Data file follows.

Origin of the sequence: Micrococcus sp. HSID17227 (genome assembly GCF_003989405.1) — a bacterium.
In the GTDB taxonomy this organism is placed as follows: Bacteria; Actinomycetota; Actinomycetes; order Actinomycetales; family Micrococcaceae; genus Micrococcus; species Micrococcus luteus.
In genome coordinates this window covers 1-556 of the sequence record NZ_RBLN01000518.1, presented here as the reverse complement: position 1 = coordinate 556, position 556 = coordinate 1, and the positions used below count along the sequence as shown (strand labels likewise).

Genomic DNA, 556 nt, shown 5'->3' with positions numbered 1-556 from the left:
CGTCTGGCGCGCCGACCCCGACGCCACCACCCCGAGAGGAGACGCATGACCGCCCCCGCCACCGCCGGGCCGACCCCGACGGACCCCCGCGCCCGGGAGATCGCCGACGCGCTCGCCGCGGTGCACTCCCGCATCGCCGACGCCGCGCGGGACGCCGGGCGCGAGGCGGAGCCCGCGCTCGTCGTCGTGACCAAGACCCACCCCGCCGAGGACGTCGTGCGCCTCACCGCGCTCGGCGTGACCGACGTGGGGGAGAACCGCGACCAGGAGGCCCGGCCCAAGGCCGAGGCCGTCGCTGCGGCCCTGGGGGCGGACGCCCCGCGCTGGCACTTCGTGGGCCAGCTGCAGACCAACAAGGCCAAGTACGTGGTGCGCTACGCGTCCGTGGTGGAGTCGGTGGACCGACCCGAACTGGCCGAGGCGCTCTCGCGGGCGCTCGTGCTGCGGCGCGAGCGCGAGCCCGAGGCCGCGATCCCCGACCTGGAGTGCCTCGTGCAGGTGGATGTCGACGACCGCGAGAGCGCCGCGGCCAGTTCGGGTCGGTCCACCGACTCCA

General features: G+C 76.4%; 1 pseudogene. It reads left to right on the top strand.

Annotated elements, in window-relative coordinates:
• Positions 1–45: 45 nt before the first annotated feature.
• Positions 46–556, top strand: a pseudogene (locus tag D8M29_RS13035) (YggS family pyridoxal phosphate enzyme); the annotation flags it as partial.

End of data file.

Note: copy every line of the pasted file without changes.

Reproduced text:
Origin of the sequence: Micrococcus sp. HSID17227 (genome assembly GCF_003989405.1) — a bacterium.
In the GTDB taxonomy this organism is placed as follows: Bacteria; Actinomycetota; Actinomycetes; order Actinomycetales; family Micrococcaceae; genus Micrococcus; species Micrococcus luteus.
In genome coordinates this window covers 1-556 of the sequence record NZ_RBLN01000518.1, presented here as the reverse complement: position 1 = coordinate 556, position 556 = coordinate 1, and the positions used below count along the sequence as shown (strand labels likewise).

Genomic DNA, 556 nt, shown 5'->3' with positions numbered 1-556 from the left:
CGTCTGGCGCGCCGACCCCGACGCCACCACCCCGAGAGGAGACGCATGACCGCCCCCGCCACCGCCGGGCCGACCCCGACGGACCCCCGCGCCCGGGAGATCGCCGACGCGCTCGCCGCGGTGCACTCCCGCATCGCCGACGCCGCGCGGGACGCCGGGCGCGAGGCGGAGCCCGCGCTCGTCGTCGTGACCAAGACCCACCCCGCCGAGGACGTCGTGCGCCTCACCGCGCTCGGCGTGACCGACGTGGGGGAGAACCGCGACCAGGAGGCCCGGCCCAAGGCCGAGGCCGTCGCTGCGGCCCTGGGGGCGGACGCCCCGCGCTGGCACTTCGTGGGCCAGCTGCAGACCAACAAGGCCAAGTACGTGGTGCGCTACGCGTCCGTGGTGGAGTCGGTGGACCGACCCGAACTGGCCGAGGCGCTCTCGCGGGCGCTCGTGCTGCGGCGCGAGCGCGAGCCCGAGGCCGCGATCCCCGACCTGGAGTGCCTCGTGCAGGTGGATGTCGACGACCGCGAGAGCGCCGCGGCCAGTTCGGGTCGGTCCACCGACTCCA

General features: G+C 76.4%; 1 pseudogene. It reads left to right on the top strand.

Annotated elements, in window-relative coordinates:
• Positions 1–45: 45 nt before the first annotated feature.
• Positions 46–556, top strand: a pseudogene (locus tag D8M29_RS13035) (YggS family pyridoxal phosphate enzyme); the annotation flags it as partial.